Abstract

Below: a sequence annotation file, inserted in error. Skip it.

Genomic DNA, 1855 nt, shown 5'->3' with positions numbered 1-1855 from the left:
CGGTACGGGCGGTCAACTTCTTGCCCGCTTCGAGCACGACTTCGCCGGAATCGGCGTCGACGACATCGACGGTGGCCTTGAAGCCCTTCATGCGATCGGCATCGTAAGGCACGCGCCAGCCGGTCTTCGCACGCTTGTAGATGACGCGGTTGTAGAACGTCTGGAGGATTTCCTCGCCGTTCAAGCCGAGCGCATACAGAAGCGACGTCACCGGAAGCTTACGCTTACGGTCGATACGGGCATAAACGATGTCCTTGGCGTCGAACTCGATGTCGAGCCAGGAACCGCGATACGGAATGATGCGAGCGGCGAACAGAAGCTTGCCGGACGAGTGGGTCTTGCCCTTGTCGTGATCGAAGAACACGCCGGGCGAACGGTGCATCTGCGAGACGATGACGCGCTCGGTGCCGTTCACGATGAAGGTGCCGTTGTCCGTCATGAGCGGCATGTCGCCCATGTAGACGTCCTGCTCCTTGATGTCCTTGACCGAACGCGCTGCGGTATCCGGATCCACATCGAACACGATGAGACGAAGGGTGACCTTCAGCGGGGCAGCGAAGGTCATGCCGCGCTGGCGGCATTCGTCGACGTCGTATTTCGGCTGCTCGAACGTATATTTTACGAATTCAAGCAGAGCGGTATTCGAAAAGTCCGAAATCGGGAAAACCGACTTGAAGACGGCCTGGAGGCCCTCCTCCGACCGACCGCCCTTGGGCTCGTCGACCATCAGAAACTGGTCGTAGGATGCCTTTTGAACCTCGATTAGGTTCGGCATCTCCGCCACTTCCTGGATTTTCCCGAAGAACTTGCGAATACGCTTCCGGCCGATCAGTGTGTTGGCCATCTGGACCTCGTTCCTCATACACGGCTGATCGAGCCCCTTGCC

Velocity model building is one of the most difficult aspects of the seismic processing sequence. But it is also one of the most important: an accurate earth model allows an accurate migrated image to be formed, which allows the geologist a better chance at an accurate interpretation of the area. In addition, the velocity model itself can provide complementary information about the geology and geophysics of the region. Full-waveform inversion (FWI) is a popular, high-end velocity model-building tool that can generate high-resolution earth models, especially in regions of the model probed by the transmitted (diving wave) arrivals on the recorded seismic data. The history of the South Gabon Basin is complex, leading to a rich geologic picture today and a very challenging velocity model-building process. We have developed a case study from the offshore Gabon area showing that FWI is able to help with the model-building process, and the resulting velocity model reveals features that improve the migrated image. The application of FWI is made on an extremely large area covering approximately 25,000 km2, demonstrating that FWI can be applied to this magnitude of survey in a timely manner. In addition, the detail in the FWI velocity model aids the geologic interpretation by highlighting, among other things, the location of shallow gas pockets, buried channels, and carbonate rafts. The concept of actively using the FWI-derived velocity model to aid the interpretation in areas of complex geology, and/or to identify potential geohazards to avoid in an exploration context, is applicable to many parts of the world.

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